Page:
Naturally though, the movie needed an excuse to inject a little new blood into the mix, so in walks Emily (Hailee Steinfeld), a glassy-eyed, enthusiastic freshman eager to follow in her mother's footsteps and become a legacy Bella. She auditions with the worst song of all-time which naturally she wrote herself, called "Flashlight," and we all roll our eyes in unison when we realize we're gonna to have to endure this dumb song over and over again, even during the final performance, whether we want to or not. Steinfeld, normally a beacon of adorable young talent, it wholly awful and obnoxious here. I can't even blame her, she was handed a character impossible to endure.

That brings us to the two things (things that would excuse any other faults) that should be amazing but weren't: the jokes and the music. I'll address the jokes first. The script is 100% about gimmicks. Not even new gimmicks, just the tired ones from the first movie. Sexist announcer and bitchy announcer? Double-check, x100. Quietly weird Chinese chick? Checkity-check, and then they add in a one-note illegal immigrant to spew equally racist and unfunny one-liners for good measure. And of course, Fat Amy (the usually unbeatable Rebel Wilson), who is given the same jokes to read, having not changed in the slightest. Perhaps that's what the producers instructed writer of both films, Kay Cannon, to do? Not to dare change or develop anyone, because American audiences hate change, dammit, so give them less of everything that was good (the music, romance—Skylar Astin gets the shaft big time—and character development) and only the things that got old the first time around (the stuff I just mentioned).

Now the music. At the very best, it should give you chills and leave you in a state of euphoria; at the very least, it should be toe-tappingly catchy. The first movie achieved both of these things. The sequel doesn't even come close. Instead, the songs are boring, repetitive, and occasionally terrible. In fact, I liked some characters less for even attempting to perform them. The movie itself makes jokes about the songs the Bellas are performing, too, more times than even makes sense. I was actually noticeably embarrassed during certain scenes, sitting in the theater covering the side of my face as if to hide from someone near me who might have thought this movie was my fault. My love for Anna Kendrick and Keenan-Michael Key's chuckle-worthy "Sriracha hipster" line aside, this is arguably a worse movie than Jupiter Ascending. Yeah. I said it.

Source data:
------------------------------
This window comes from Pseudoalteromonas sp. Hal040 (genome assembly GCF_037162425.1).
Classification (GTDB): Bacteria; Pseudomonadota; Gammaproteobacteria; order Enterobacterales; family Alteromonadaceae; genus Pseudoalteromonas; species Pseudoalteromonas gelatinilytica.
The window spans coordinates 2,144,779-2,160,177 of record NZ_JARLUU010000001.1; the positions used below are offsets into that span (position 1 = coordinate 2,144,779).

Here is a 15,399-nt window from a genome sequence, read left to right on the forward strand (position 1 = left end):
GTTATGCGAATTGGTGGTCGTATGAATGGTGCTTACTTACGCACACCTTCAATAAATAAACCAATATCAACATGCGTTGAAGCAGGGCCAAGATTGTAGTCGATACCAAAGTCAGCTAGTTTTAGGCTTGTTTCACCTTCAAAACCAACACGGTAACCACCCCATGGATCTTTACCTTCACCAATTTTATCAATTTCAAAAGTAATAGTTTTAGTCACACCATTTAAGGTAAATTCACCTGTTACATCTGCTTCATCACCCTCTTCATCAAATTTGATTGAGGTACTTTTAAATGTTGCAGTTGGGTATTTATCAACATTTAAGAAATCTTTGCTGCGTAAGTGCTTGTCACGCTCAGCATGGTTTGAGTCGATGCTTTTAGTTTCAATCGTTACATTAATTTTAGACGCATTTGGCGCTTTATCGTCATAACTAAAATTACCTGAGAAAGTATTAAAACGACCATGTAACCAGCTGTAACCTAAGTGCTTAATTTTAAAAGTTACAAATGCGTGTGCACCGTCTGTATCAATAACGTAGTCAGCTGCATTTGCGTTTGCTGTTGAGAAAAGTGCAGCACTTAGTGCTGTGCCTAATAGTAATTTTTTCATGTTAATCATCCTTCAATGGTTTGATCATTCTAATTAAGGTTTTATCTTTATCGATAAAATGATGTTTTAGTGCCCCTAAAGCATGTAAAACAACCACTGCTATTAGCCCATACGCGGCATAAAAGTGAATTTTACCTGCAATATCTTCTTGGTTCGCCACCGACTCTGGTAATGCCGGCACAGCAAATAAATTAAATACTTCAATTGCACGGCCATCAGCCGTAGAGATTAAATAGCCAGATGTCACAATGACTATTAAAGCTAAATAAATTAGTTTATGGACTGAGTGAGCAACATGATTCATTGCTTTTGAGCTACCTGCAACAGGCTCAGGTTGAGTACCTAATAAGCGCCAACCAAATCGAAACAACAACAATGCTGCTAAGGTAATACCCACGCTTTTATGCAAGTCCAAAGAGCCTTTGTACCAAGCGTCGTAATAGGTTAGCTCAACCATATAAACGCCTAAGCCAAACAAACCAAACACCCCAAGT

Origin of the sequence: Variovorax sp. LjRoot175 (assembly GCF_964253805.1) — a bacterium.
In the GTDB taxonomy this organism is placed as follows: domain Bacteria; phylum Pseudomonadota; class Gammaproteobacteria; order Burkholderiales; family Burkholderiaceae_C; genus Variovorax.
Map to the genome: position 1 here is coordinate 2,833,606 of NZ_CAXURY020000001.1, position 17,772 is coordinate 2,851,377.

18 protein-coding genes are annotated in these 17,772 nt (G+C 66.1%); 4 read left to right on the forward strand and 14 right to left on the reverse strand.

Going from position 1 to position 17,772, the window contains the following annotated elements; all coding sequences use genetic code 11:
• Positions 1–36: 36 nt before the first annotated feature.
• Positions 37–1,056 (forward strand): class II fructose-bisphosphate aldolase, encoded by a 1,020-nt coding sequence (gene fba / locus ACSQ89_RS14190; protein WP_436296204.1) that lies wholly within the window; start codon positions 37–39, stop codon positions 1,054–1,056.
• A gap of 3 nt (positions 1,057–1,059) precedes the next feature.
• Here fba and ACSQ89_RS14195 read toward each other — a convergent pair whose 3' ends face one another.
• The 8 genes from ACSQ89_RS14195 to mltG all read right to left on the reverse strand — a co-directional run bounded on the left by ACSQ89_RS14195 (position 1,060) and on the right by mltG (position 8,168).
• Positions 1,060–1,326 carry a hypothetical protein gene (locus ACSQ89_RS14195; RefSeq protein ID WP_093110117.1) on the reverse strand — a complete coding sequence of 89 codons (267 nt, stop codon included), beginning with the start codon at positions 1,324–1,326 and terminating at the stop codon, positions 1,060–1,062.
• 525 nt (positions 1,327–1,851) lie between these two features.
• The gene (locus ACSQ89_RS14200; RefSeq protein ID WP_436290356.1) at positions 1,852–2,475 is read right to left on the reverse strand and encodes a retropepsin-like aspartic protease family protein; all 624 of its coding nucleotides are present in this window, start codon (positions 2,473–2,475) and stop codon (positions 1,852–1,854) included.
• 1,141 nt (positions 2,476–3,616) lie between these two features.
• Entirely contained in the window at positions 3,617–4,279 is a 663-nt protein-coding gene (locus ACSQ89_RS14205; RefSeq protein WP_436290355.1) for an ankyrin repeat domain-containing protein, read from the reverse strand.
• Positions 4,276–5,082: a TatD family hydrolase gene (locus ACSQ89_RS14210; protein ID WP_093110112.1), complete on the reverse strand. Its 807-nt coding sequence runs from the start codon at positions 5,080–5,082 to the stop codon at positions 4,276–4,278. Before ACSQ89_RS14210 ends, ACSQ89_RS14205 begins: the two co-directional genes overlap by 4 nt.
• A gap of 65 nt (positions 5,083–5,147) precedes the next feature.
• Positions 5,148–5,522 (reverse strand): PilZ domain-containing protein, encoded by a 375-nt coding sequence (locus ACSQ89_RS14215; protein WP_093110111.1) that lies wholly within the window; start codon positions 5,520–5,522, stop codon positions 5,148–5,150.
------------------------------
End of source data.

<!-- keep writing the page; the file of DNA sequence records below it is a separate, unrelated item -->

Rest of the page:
Rating: ★ / 5 stars
Watched: Theater
Seen Before: No

122 / 365: Far from the Madding Crowd (2015)
© Fox Searchlight Pictures

A few weeks ago, I reviewed the popular but flawed 1967 adaptation of the same novel by Thomas Hardy in preparation for this version's release. My expectations had grown considerably higher when the Julie Christie film didn't speak to my tastes, in large part because this one just had to be better. What came as a surprise was how, almost beat for beat, sometimes shot for shot, Thomas Vinterberg's film mirrors its predecessor. The differences are notably with the acting talent, primarily Carey Mulligan as the headstrong heroine Bathsheba Everdene, completely embodying the character's stubbornness with touching self-awareness.

Ms. Everdene (her name and, in part, her personality, it should be noted, was the inspiration for Hunger Games' own Katniss Everdeen) becomes a rare breed in Victorian England when her uncle passes away, instating her the new mistress of an expansive farm and inheritor of uncommon wealth—for an independent woman, that is. Gabriel Oak (Matthias Schoenaerts), an unlucky shepherd who loses his own farm following a rebuked proposal from a then equally poor Bathsheba, now finds himself in her employ. While his feelings for her have not changed, he commits to looking after her from afar as she attracts attention from other suitors, one bewitched by her strength and beauty—a wealthy, older bachelor from a neighboring farm, William Boldwood (Michael Sheen); one cocky and self-serving—the dashing, jaded soldier, Sergeant Troy (Tom Sturridge).

Vinterberg never allows Mulligan to convey indifference to any of the men. The reality of the hearts Bathsheba holds in her grasp is never lost on her, much as Everdene would like to ignore her dependency on Oak, her guilt about Boldwood, or her infatuation with Troy. It's that brazen lack of awareness from Julie Christie's interpretation that turned me off to begin with; Mulligan, on the other hand, is triumphant. She elicits a different sort of chemistry from each love interest, providing the film with a soaring romanticism and air of tragedy. Emotions can overwhelm the most level-headed of people. It's one thing to talk about, but another thing entirely to experience alongside the characters.

The cinematography is beautiful, but we knew it would be going in. The story is a long one, with no shortage of characters and dramas littered throughout, but writer David Nicholls trims and reshapes it all so nothing stunted or dismissed. The only exception I might cite is the delicate handling of Fanny Robbin (Juno Temple), Sergeant Troy's doomed lover. While her importance is certainly conveyed, she doesn't quite get the screen time that she deserves. All the while, though, the focus doesn't drift too far from what we all care about most: the unrequited but ultimately destined love story between Gabriel and Bathsheba. Oak never reaches Mr. Darcy-level broodiness, but he comes pretty darn close. Close enough to make me count him and this film as an extension of any Austen lover's fantasy.

Rating: ★★★★ / 5 stars
Watched: Theater
Seen Before: No